To download R go to CRAN (the Comprehensive R Archive Network) at
or one of the mirror sites listed there. The nearest mirror to Minnesota seems to be at Michigan Technological University in Houghton, MI. If you are not in Minnesota, you should use a mirror near you.
Follow the intructions on the CRAN web pages. There are precompiled binaries for various forms of Windows (95, 98, NT, 2000, XP), various forms of UNIX (including Linux), and Macintosh (OS X).
read the README.R-2.3.1 files there and follow the instructions.
and choose the subdirectory that matches your distribution (and keep
going down to further subdirectories until you find an
file or whatever binary format the distribution prefers.
If you have SuSE 10.0 Linux on an Intel-compatible box, for example,
you get the file
(or something similar, the version numbers change with each release). Then you just install it in the usual way: as root do
rpm --install --test R-base-2.3.1-0.i586.rpm
and if you get no complaints remove the
(which says don't really do it, just see if you can do it) and redo
rpm --install R-base-2.3.1-0.i586.rpm
With SuSE 10.0 you will probably find that you need to install some more packages, some of which are not found on the free OpenSuSE DVD but only on the one they sell. So you will either need to buy or borrow that.
More generally, read the
read me files and follow
I have no experience with this. Just follow the instructions at http://www.biometrics.mtu.edu/CRAN/bin/macosx/. I can't tell you any more than that.
The default install of R only adds a few
packages. There are
lots of others available at CRAN. Many are used in various courses
that use R.
It is very easy to install additional packages. When your computer is connected to the internet, go into R and do
or the same command with any other package name in quotes.
The install should
just work. You don't need to know anything else.
If you really want to know how to use R, you will have to download and print out the manuals from
Introduction to R is well worth reading. If you read and digest
that you will be on the borderline between
knowledgeable user and
This can also be downloaded (from the
manuals page above) as a PDF
file and printed on any laser printer.
Or buy and read one of the books listed on
We can't tell you how to use a really complicated computing language in one web page.
What we can do is tell you how, at least, to do whatever you were able to do in Rweb using R on your own computer.
The main issue is: How does Rweb read in the data, and how do I do the same thing?
Suppose Rweb is loading the data from a URL, say
You can do exactly the same thing as Rweb does with the code
X <- read.table(url("http://www.stat.umn.edu/geyer/somedata.txt"), header=TRUE) attach(X)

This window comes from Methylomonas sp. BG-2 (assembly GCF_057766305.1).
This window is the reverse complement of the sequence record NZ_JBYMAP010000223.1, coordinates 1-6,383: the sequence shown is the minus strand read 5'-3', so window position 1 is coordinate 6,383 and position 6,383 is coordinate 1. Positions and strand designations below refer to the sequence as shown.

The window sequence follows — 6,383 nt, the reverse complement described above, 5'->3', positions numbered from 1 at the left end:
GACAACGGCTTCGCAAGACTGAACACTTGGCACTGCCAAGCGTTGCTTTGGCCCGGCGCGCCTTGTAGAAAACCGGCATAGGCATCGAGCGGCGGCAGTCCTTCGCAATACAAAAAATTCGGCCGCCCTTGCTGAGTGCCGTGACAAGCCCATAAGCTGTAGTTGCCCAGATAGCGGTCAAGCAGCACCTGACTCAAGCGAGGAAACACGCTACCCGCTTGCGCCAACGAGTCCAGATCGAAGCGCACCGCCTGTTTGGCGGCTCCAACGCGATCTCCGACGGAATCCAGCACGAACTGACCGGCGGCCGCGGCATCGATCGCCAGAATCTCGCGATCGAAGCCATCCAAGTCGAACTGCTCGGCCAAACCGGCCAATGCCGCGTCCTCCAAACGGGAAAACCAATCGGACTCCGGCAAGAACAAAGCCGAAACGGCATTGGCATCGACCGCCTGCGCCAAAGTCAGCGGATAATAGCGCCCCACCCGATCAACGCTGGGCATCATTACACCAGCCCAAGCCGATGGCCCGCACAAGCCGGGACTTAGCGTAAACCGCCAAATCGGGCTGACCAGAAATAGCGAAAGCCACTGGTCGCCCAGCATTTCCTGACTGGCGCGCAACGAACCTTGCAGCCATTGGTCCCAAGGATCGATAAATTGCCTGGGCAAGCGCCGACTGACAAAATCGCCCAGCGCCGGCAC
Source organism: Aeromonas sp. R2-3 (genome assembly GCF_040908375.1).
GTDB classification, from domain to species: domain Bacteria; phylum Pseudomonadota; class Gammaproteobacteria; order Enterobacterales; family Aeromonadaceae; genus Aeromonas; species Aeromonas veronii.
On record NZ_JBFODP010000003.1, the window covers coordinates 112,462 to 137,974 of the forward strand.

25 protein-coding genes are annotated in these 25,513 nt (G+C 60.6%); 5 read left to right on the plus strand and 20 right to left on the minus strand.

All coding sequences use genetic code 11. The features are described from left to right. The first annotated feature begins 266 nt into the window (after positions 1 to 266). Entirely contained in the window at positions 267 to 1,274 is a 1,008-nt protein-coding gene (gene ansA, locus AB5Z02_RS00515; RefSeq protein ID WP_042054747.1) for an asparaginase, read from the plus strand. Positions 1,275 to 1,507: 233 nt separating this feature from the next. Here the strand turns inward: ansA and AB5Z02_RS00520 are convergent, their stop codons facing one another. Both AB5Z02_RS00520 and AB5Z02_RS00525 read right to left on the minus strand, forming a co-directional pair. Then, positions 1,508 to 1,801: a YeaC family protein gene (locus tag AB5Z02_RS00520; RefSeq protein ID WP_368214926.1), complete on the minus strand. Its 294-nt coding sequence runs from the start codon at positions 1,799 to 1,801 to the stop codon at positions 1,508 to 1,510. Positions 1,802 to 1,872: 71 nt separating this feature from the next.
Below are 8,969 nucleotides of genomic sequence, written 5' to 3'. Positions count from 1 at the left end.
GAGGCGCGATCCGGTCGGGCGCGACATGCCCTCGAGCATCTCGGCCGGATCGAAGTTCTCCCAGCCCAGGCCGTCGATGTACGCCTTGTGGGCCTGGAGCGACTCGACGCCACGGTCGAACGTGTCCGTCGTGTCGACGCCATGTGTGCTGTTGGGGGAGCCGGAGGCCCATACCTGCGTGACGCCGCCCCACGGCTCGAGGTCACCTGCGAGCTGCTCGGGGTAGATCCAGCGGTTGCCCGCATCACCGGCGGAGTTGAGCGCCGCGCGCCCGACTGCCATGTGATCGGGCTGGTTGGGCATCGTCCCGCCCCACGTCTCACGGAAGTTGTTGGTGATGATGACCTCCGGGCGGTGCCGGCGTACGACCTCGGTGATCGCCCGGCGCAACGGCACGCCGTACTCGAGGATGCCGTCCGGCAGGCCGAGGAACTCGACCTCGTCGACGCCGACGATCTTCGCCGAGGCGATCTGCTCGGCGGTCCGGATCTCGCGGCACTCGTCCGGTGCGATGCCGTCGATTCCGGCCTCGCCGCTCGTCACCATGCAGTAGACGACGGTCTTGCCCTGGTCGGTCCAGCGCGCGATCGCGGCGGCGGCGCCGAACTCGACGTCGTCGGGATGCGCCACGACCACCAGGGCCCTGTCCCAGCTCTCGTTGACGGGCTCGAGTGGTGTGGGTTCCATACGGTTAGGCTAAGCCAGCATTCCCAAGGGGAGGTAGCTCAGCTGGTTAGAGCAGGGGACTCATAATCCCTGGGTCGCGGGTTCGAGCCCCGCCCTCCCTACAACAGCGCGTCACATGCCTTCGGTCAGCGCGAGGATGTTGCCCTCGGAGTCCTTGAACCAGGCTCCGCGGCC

(assuming your computer is connected to the internet at the time).
By the way, the
X here is just a variable name.
You could replace it with
or whatever. Of course, you must replace both occurrences!
But suppose you want to read a local file. Say one you have downloaded or one you have created with a text editor.
First it must be a plain text file. You can't use a so-called
word processor like Microsoft Word to create the file. Its default
file format has lots of garbage in it, definitely not plain text.
(Actually, it can be forced to write out plain text if you try hard enough,
but I won't bother to tell you how). Use a text editor (like
on Microsoft boxes).
Then, inside R you use the
read.table function to read in
the data, just like Rweb does. For example,
if the file
somedata.txt downloaded from the web
is in the current working directory, the following works.
X <- read.table("somedata.txt", header=TRUE) attach(X) plot(x, y) abline(lm(y ~ x))
When you start up R, it tells you how to get on line help, for example
displays the help for the function
starts a web browser pointing to the R help in web format (HTML).
You quit R by typing the function
as R says every time it starts up. You can also select "Exit" on the "File" menu of the Rgui program in Windows.
Before the program quits it asks
Save workspace image? [y/n/c]:
y" to save your work. All the variables you have
currently defined will be saved and reloaded when you start R again.
Or type "
n" to quit without saving.
Just click on the Rgui icon that the R installation process puts on the desktop.
Set the working directory to the folder containing files you want to read by selecting "Change dir" on the "File" menu of the Rgui program.
The name of the program is "R". Just type "R" at a UNIX prompt.
Putting it on a menu or as a desktop icon is a bit tricky. We won't try to tell you how to do that.